Kite also requested that members of the group look at Annex 7 of the current version of AES-X187A. This is the section on fast methods for production testing. It is new to AES17, and Kite would appreciate any thoughts on it. Please post comments to the reflector.
AES-X206: Frequency Response Data file format
In Rome, Kite presented an XML schema defining the .frd file format, and an XSLT transform to turn compliant XML documents into legacy .frd text files. (The group had felt that the exisiting text-based .frd file format was outdated, and too ad hoc to be codified into an AES-quality standard.) After the Rome meeting, we understand that the originator of this project rejected this approach.
At this point the group feels that our work on this project is complete. The schema and transform work as advertised, and bring the file format into the modern era. However, we have no control over whether they are adopted.
AES-X217: Performance standard for archival ADCs
In Rome, the group accepted the project proposed by C. Lacinak to create a standard specifying both the measurements that must be made, and the limits on those measurements, to establish a minimum level of quality for archival ADCs. No work has been done since Rome.
The draft proposal needs to be separated into the methods of measurement, and the performance criteria for those measurements. It was decided that Yonge will show Lacinak how to do this by starting the work and then handing it over. Lacinak will continue the work.
Lacinak's intent is to establish several levels of performance criteria for different applications. A question was raised about whether this was necessary, given that even reasonably cheap converters have excellent performance. Lacinak responded that multiple levels may not be necessary; that remains to be determined by a survey of devices on the market.
Lacinak also informed the group that he expected that the archivist (that is, the person or company tasked with performing the archiving) would be responsible for performing the tests. It would therefore be beneficial to make the tests as easy as possible to perform.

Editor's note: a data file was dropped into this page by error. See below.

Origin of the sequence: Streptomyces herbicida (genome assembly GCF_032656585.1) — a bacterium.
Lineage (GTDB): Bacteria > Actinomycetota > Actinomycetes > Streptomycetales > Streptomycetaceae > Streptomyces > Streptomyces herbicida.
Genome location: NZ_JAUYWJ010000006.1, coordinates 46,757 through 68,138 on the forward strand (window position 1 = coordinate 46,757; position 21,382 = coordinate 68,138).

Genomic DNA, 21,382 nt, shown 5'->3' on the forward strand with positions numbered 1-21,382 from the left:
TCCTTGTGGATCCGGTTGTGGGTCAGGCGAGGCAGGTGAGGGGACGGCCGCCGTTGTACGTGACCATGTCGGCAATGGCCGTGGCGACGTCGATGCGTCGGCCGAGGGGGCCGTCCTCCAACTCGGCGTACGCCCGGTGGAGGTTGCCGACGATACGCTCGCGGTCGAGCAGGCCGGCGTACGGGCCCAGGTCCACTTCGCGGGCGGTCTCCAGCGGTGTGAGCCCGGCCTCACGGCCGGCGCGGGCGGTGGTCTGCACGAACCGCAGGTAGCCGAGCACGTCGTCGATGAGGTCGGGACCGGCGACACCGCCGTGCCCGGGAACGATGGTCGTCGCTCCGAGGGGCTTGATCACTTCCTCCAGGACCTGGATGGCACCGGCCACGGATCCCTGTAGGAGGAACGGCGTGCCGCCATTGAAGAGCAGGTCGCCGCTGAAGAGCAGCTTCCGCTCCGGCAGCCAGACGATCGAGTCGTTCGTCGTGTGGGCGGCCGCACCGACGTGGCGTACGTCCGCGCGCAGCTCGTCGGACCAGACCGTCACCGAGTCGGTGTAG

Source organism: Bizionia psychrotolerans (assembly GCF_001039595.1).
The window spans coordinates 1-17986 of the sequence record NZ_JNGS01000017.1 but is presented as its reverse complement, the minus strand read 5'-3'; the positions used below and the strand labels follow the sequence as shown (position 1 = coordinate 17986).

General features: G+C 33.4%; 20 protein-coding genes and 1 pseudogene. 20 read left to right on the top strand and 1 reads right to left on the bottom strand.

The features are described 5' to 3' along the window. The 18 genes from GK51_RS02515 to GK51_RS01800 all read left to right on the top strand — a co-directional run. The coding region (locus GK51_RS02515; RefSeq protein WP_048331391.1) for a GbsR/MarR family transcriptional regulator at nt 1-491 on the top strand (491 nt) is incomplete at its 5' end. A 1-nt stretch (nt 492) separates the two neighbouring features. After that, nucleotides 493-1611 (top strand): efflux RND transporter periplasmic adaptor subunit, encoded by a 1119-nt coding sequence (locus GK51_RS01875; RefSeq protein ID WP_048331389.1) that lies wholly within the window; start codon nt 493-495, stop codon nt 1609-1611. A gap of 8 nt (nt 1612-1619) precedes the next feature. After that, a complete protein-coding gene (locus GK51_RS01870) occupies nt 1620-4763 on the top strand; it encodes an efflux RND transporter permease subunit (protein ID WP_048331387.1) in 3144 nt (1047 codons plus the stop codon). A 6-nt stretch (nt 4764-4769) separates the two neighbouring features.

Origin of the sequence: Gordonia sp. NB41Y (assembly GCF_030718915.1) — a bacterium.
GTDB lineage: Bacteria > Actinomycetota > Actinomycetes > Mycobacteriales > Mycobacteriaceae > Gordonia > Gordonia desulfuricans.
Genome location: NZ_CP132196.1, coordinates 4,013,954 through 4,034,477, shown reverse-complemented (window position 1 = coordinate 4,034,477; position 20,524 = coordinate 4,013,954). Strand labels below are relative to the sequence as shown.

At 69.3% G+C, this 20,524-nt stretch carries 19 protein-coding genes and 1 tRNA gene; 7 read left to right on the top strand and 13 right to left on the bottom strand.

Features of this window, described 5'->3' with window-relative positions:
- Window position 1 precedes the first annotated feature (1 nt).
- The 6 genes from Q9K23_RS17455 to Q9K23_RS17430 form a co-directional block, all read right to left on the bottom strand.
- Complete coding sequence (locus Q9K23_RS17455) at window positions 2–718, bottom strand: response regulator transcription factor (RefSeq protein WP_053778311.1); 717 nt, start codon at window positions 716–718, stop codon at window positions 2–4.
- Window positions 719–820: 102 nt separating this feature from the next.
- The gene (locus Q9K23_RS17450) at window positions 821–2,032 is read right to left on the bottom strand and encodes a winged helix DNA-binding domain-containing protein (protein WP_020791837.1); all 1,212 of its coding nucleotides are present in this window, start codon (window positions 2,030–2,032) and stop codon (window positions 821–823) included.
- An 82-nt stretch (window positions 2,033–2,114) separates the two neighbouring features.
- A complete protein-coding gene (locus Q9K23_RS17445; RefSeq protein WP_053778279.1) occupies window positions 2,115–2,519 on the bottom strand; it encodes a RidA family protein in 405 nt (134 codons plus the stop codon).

Whilst most of the tests in Lacinak's proposal are taken from AES17, some are not. Kite offered to take a look at Lacinak's proposal and determine whether any of these new tests should be incorporated into AES-X187A. The group felt that it would be ideal for all the tests in the final performance standard for archival ADCs be tests from AES17.
Liaisons with other groups were discussed in other projects, as reported above.
Lacinak brought up the issue of errors that occur between the audio inputs and the mass-storage device when using general-purpose computers as digital recorders. Apparently dropouts can occur randomly, presumably when the operating system is busy working on something else. There is a need to at least detect these errors (error correction was deemed unlikely because of the size of the dropouts that can occur).
Some ideas along these lines were discussed, for instance embedding a pseudo-random sequence in the LSB of the audio stream. Discontinuities in a pseudo-random sequence are easily detected. This could be done offline by processing the saved data. For high resolution (24-bit or 32-bit) audio, the LSB is below the noise floor. Modulating it with a noise-like sequence should have a negligible effect on the recorded audio.
The Working Group decided to explore this problem. Lacinak will share with the group any information he has on this topic. Members are encourage to send their ideas to the reflector.
There was no new business.
The next meeting will be at the 136th AES Convention in Berlin, Germany, 26-29 April 2014.